Let me start this off and be fair… the comments I’m making are based upon alleged financial arrangements between Jeff Stone and Lamont Harris. No crime has been committed and until Harris admits he took money from Stone I’ll just say these are alleged arrangements. That being said… I have to go in on this subject, nothing personal.
Black People’s Trust = $1,500.00… and to think, one community activist started the bidding at 100k. Money will make you sell your soul Black People and others too.
I keep telling you about that pitbull named Daniel Bice don’t I? Last time I said don’t let him smell your piss in this city or he’ll get at that a** and you won’t like it. Well… community activist aren’t spared the a** whooping Bice delivers in his No Quarter commentaries in the Journal Sentinel.
Real quick… a sidebar… come close and read this because it’s like I’m going to whisper it… Black People are real sensitive when it comes to anyone putting us on blast (that means airs our dirty laundry) in public… we are very, very sensitive and we even will protect other Black People when they get caught with their pants down… except here on The Drum, we just don’t give a damn and we’ll let you decide for yourself.
Now, here is what Bice had to say about Lamont Harris and Rep. Jeff Stone in his latest beatdown.
Stone uses ex-con to set up coffee klatches
For years, LaMonte Harris was the right-hand man to Milwaukee Ald. Michael McGee Jr., rallying support and proclaiming the innocence of the now-incarcerated politician.
Harris, who has also spent time behind bars, says he lent a helping hand to a mix of other troubled Milwaukee candidates, including former School Board member Charlene Hardin, onetime Ald. Paul Henningsen and disgraced ex-Sen. Gary George.
Quite the résumé.
But here’s the stunner:
The ex-felon has now turned up working for the campaign of state Rep. Jeff Stone in the race for county executive.
Vi Hammelman, campaign manager for Stone, said Harris has organized several coffees so the Greendale Republican could sit and talk with hundreds of African-Americans living in the city. Hammelman said Stone’s campaign paid the community activist $1,500 just last week.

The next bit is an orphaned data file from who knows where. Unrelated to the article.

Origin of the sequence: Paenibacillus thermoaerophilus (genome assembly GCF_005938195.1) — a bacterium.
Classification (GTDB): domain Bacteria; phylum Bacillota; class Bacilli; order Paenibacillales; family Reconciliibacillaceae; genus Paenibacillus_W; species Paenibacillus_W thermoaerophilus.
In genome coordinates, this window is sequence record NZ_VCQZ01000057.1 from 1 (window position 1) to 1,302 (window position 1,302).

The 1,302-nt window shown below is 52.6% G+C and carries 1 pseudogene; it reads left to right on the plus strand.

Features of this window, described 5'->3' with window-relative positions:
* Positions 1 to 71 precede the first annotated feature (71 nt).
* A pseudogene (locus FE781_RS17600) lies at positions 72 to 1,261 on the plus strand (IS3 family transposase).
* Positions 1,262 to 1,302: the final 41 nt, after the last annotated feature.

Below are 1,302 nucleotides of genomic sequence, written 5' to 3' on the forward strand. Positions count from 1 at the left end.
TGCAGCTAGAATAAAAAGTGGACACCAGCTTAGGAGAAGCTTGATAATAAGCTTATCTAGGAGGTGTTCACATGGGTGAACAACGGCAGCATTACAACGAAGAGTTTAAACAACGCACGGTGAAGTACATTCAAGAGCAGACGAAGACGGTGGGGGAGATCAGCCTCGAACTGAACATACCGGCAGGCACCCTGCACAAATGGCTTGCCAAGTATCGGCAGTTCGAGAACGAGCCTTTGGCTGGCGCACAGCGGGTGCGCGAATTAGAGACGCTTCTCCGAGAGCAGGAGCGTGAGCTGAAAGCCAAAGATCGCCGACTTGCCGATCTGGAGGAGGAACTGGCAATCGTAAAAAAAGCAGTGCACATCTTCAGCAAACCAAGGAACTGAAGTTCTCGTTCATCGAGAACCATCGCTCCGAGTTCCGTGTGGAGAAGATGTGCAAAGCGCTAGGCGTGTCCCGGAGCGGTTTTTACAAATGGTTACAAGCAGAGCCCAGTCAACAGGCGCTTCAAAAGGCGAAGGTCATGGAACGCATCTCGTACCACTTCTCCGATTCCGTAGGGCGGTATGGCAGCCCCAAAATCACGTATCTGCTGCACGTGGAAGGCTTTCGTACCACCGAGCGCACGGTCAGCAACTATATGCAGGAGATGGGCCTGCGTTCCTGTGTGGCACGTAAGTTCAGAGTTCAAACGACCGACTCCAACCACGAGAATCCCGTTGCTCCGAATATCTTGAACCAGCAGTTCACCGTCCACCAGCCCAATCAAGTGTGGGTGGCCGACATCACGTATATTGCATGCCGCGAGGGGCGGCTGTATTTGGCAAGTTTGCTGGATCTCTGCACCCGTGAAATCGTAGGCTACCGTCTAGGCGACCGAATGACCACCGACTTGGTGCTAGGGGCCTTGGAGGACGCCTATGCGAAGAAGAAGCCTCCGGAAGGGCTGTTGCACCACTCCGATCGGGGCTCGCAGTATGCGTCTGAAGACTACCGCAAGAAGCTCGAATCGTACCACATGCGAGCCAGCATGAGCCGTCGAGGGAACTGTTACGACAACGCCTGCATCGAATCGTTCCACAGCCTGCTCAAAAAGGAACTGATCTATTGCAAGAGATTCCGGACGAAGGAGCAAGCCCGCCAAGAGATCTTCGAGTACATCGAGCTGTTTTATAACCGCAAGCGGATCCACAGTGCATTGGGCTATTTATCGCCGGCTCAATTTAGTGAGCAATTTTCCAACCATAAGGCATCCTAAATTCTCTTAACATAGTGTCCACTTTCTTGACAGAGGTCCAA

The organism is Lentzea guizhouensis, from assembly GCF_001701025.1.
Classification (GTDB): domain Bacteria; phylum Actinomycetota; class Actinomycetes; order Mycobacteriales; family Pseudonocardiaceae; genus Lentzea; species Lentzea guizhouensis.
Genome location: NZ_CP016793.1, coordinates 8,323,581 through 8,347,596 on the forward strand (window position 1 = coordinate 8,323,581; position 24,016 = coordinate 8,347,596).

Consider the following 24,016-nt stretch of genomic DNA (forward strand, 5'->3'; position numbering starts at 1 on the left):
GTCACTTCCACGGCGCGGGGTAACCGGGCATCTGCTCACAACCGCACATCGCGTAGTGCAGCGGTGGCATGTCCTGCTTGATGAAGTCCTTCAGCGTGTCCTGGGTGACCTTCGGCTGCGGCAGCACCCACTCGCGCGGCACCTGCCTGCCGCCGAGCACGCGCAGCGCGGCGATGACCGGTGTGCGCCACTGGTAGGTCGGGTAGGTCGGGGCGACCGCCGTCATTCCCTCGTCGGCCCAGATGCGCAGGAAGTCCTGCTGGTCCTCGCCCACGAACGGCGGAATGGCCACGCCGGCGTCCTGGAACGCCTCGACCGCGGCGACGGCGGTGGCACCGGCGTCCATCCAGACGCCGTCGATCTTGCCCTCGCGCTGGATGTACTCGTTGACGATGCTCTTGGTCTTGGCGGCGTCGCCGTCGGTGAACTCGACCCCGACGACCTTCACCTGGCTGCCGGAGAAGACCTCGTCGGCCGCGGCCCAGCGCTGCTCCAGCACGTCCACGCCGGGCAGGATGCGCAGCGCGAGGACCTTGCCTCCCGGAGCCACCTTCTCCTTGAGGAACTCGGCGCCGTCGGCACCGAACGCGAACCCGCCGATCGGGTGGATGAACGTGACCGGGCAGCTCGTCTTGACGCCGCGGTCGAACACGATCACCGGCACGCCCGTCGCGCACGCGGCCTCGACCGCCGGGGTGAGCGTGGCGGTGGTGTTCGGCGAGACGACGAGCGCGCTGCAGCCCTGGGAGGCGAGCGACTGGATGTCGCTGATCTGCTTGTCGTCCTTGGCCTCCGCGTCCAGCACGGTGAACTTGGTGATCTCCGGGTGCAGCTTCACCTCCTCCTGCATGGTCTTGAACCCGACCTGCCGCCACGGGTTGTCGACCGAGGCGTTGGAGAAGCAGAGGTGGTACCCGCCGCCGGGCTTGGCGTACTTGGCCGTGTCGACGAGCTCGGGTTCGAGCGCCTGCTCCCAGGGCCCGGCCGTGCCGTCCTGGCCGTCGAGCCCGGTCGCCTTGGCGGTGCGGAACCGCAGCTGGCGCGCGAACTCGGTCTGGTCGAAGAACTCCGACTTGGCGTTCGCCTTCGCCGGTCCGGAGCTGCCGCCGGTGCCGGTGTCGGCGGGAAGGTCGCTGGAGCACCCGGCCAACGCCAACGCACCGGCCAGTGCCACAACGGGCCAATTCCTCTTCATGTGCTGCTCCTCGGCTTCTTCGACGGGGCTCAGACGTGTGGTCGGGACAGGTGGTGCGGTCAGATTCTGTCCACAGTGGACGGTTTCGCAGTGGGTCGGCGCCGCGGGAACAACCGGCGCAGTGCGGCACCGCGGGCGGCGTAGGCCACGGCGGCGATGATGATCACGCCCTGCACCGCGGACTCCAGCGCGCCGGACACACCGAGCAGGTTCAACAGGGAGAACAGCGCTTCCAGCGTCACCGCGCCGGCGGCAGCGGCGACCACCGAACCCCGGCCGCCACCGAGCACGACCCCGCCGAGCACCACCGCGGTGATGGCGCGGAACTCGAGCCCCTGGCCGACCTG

Hammelman stood by the campaign contract, calling it a “very limited” relationship.
But a spokesman for Stone’s opponent, millionaire philanthropist Chris Abele, blasted the arrangement.
“Jeff Stone is raising serious questions about his judgment and ability to bring real change to Milwaukee County,” said Brandon Lorenz on behalf of Abele, who squares off against Stone on April 5.
Hammelman said Harris approached Stone’s people recently about doing some work for them. They then asked around, and several people – including former county exec candidate and current County Board Chairman Lee Holloway – advised Stone to bring Harris on board.
But there’s one thing the Stone camp didn’t do:
Conduct a background check.
“I did not do any homework,” Hammelman said. “He did say, ‘You should Google me,’ but I didn’t.”
There would be a lot to find.
Harris, 45, has been closely associated with several pols later found guilty of various crimes. At the top of the list is McGee, for whom Harris led protests as the Milwaukee alderman’s case wound its way through state and federal court.
“I am disappointed that people would abuse their power to blow this up and make it much bigger than it appears to be,” Harris said in McGee’s defense in 2007. “What we are seeing here is when you step up in this community and do something good, you will be targeted.”
A year later, McGee was convicted on nine counts, including bribery, extortion, attempted extortion and trying to hide a $30,000 transaction. He was sentenced to 6 1/2 years in prison. In state court, McGee pleaded no contest to a felony charge of lying to an elections official and a misdemeanor of violating court orders. He was sentenced to a year in prison after his federal sentence.
That’s something Harris – an ex-gang member and drug dealer – can identify with.
Before he was even 21, he was convicted of armed bank robbery and was later hit with a misdemeanor count for resisting an officer. He once called himself “more radical” than McGee’s inflammatory father, Mike McGee, whom Harris described as his role model.
But Harris said Friday that all of that is in his past and he now spends most of his time pulling together votes in the central city for various candidates. His consulting firm, Reality Plus One, previously tried to get high-paying construction jobs for Milwaukee’s poor.
“Man,” he said, “I do it all.”
In the primary, Harris said, he helped Holloway, who finished fourth in the county exec contest. After that, he went to Abele and Stone to see which one would pay for his assistance. Abele and his campaign wouldn’t give him the time of day. Stone was interested.
It may have helped that Harris also backed then-County Executive Scott Walker in his successful gubernatorial bid last year.
“We hired somebody to gather some coffees so Jeff could talk to people from diverse parts of the community,” Hammelman said, “and hear what they had to say and have respectful conversation with people that he wouldn’t otherwise be able to engage in because he doesn’t know who to call to have the conversation.”
Other community activists were asking for much more money, including one who wanted $100,000 to help Stone establish ties with the city’s black population.
By contrast, Hammelman said, Harris was a good deal.
She said she is hoping he puts together even more coffee meetings. But she said, “I’m not paying him any more.”